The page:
You Are What You Listen To

by Maureen Bruce

Ever since I was a little girl, I’ve loved music. I was essentially raised on it—specifically, a ton of late seventies and eighties hits, I listened to everything from Phil Collins and Simply Red to Michael Jackson, Prince, and Madonna. Music is just as much a part of me as the blood flowing through my veins.

Naturally, I would come to develop my own taste in music as I got older. When I was eight years old, I was drawn to bubblegum pop—Britney Spears and P!nk—but I also loved R&B, hence my inclination to sing along to Rihanna and Beyonce songs as they played on the radio. Once I got a smartphone in middle school, I began to discover artists that weren’t very well known, but they had a style and feel that was much more appealing to me at that age. I stumbled across Lana Del Rey, an artist known for her vintage, cinematic music, as well as The Neighbourhood, an alternative and indie rock group known for their classic black-and-white music videos and their most popular song, “Sweater Weather” (2013). 

This was only the beginning of my exploration of artists and their music, but it was also the start of my playlist-making. As I grew up in the 2000s, music and the way it was shared and listened to evolved in such a way that we could literally have music in our pockets. With our cell phones, headphones and earbuds, and with the invention of mp3 players and iPods, we had incredible access to libraries of music. I remember getting an iPod touch for Christmas one year and I developed an unhealthy attachment to it. Suffice to say, I reached a time where I could actually put all of the songs I loved listening to on a playlist, and it became a hobby of mine. 

As the years went on, I made playlists for a number of things. With Spotify, I could create as many playlists as I wanted to. It was convenient to have all of my favorite songs in one place, sure, but it was also something I thoroughly enjoyed doing. I spent my time curating these playlists, creating a little musical world within each one. Some playlists fit specific moods and feelings; some were dedicated to individual genres or eras; and some were inspired by books I read or films I watched. 

These playlists were like magic—there was something so beautifully indescribable about finalizing a playlist and letting it play on shuffle. If I wanted to curl into a ball in my bed and cry my eyes out to Adele, I knew which playlist to click on. If I was getting ready to hang out with friends, I’d choose something that would get me dancing around my room as I pulled on my socks and checked my outfit in the mirror. The more playlists I made, the more I learned that my music taste was eclectic. I loved such a wide range of artists that my playlists were a direct expression of my interests.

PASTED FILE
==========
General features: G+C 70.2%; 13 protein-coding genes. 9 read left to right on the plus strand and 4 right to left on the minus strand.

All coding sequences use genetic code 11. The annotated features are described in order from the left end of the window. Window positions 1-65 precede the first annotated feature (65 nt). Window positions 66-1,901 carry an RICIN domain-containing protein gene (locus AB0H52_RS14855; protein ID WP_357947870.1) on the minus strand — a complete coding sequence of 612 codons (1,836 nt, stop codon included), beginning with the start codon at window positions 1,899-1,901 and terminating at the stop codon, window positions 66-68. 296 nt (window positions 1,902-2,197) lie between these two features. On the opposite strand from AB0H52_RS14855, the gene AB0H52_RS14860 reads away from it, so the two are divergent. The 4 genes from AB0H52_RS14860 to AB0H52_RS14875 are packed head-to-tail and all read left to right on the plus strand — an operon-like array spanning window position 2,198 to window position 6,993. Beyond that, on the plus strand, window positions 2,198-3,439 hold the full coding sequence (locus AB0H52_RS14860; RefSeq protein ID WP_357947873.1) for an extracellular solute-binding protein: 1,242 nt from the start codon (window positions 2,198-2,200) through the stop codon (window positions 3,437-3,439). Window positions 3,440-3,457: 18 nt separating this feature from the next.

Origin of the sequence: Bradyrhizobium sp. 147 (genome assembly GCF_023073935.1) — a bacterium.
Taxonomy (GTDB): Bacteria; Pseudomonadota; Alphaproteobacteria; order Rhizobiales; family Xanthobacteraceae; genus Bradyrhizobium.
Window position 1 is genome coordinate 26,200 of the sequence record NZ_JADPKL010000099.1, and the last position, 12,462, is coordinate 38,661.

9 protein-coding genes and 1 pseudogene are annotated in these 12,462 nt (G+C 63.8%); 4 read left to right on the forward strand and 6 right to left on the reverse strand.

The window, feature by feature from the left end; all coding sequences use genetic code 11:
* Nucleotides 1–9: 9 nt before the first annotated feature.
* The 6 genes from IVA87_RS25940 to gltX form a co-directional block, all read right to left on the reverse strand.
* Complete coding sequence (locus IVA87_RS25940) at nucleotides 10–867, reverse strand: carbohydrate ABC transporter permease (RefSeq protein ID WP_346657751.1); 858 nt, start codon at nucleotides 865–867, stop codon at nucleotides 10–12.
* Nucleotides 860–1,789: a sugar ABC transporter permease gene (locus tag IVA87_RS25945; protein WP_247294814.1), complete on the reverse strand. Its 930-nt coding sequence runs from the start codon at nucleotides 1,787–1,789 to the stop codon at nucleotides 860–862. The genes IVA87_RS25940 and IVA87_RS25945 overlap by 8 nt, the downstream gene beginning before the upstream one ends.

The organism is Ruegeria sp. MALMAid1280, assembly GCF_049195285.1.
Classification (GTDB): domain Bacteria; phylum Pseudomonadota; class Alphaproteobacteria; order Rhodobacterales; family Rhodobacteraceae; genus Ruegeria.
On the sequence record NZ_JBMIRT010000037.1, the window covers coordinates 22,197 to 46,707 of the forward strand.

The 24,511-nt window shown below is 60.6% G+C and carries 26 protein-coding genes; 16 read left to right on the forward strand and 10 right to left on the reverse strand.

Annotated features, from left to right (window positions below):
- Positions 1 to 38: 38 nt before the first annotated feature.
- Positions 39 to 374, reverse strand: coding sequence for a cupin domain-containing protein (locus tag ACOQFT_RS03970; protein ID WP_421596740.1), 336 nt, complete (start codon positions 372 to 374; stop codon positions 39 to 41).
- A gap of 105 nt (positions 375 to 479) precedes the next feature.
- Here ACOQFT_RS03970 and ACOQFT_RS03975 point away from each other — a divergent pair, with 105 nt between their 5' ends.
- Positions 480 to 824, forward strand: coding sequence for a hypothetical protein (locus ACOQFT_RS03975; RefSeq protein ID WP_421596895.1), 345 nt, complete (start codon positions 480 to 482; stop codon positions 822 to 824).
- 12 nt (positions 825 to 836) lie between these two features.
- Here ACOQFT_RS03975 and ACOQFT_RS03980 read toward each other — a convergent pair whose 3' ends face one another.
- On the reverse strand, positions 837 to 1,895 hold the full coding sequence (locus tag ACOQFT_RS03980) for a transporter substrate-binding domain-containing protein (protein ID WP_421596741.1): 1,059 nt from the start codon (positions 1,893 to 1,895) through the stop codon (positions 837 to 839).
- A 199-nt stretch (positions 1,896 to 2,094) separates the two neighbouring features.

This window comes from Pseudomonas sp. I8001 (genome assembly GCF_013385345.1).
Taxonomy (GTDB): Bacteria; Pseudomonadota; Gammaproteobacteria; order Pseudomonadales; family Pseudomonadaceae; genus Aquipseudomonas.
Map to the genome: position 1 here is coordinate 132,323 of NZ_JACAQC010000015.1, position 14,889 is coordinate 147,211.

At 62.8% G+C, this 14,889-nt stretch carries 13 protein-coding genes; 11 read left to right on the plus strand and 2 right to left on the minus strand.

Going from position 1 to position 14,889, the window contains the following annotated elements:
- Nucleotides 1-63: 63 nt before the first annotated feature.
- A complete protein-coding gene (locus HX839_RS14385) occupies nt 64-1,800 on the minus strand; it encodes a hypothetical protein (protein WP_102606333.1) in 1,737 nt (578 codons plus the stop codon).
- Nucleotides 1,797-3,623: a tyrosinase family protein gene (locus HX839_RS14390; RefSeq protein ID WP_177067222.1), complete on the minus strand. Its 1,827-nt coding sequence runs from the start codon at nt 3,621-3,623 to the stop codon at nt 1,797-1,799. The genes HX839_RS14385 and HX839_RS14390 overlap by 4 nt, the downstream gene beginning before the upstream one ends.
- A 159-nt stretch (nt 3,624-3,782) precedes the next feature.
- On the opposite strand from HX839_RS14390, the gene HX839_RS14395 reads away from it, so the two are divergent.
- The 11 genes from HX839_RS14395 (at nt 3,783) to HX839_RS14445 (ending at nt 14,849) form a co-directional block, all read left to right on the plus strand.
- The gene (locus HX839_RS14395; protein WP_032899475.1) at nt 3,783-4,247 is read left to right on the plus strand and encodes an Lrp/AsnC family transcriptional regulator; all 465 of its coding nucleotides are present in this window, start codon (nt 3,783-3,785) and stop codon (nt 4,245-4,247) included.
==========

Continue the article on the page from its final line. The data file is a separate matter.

Soon enough, I began sharing songs and then entire playlists with my best friends. This encouraged them to make their own playlists. It was something we could all contribute to and talk about. We’d sit close together, earbuds in, simply letting the music sweep over us. We bonded over our favorite lyrics, the sweet blend of instruments and vocals streaming into our ears.

As a junior in college, I’m thankful to say that music has impacted my perspective on so many things—friendships, traveling, good and bad experiences, and people. You can learn a lot about a person just by looking at their favorite artists and the playlists they make, but more than that, you can create a sense of community and relation to others through their music. These playlists have gotten my friends and I through everything from breakups and bad grades to our senior prom and graduation day. 

My playlists are like old friends that I go back to, and they’re littered with different types of genres. For soul music, The Teskey Brothers and Leon Bridges come in handy. If I’m feeling a little nostalgic, I go to my vintage playlist, filled with Ashanti, Justin Timberlake, Fleetwood Mac and The Backstreet Boys. When I’m in the mood for alternative R&B, pop, or soulful rock, I turn to Emotional Oranges, Harry Styles, and Hozier. 

Today we are still in the middle of a historic pandemic (COVID-19) and the last six months of our lives have been a combination of emotions, thoughts, and experiences. Through the hard and seemingly endless days of quarantine, playlists were a huge life-saver for me. I’d have one wireless earbud in as I shopped for groceries, got an oil change, did chores around the house, and read news articles about the virus and its impact on the world around us. I made plenty of spring/summer playlists to share with friends and even did a thirty-day playlist challenge with my best friend in April. 

In a time as uncertain as this, the one thing I can always count on is music. It’s comforting, but also full of life. As these songs play, I can dream up anything I want, be as creative as possible, and I can freely express myself. Years from now, I can go back to these playlists and remember the moments that shaped me as a young adult. I can remember the people, places, and things that impacted me. Most of all, I can remember the songs that played as I danced, FaceTimed a friend, as memories were made, and as laughs were shared. There is no perfect playlist—at least not one I’ve ever found or made for myself—but the best thing is that they don’t have to be. They don’t have to fit into a mold, but can really be anything I want. My encouragement to whoever is reading this right now: go make a playlist and let your imagination run wild. Trust me, you’ll probably fall in love it. 

Maureen Bruce is a junior at HBU studying Mass Media Arts. When she's not in class, she enjoys writing, binge-watching TV shows, and listening to music.

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